A heuristic is a method of guided discovery which enables students to discover answers for themselves.
In the sense we’re going to use it here, an “invention heuristic” is a series of questions which an author uses as a discovery tool, to determine all aspects of the rhetorical situation for a piece of writing.
The rhetorical situation is the context surrounding a piece of writing, and consists of four elements:
- Exigence (the pressing need that demands something be written)
- Audience (who it’s being written for)
- Purpose – both author’s purpose (why write this?) and reader’s purpose (why read it?)
- Genre or Occasion (the form of writing, how and when it will be presented)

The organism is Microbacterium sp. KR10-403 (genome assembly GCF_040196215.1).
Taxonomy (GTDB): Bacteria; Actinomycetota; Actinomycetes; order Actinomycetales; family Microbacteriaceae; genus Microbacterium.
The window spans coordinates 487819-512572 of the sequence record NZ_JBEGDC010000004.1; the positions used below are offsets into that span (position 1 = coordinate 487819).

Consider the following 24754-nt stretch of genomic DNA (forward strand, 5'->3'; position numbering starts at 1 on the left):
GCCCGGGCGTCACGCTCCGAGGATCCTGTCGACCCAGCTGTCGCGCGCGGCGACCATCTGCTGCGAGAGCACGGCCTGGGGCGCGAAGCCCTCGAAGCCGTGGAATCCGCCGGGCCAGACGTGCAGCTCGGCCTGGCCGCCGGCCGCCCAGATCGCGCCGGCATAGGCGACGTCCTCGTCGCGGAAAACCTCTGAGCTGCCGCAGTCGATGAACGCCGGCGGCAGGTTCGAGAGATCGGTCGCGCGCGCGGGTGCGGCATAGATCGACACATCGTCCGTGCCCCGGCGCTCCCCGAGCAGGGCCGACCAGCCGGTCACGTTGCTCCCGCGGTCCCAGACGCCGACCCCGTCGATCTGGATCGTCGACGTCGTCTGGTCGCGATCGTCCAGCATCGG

If that doesn’t immediately make sense, don’t worry. The main idea is, it’s very helpful for your writing process if you understand all those issues before you begin writing.
Here are a few sample heuristics, based on notes by Anne Hungerford and the Technical Writing Advanced Workshop course at Simon Fraser University. Let me know if you find them helpful for your writing process!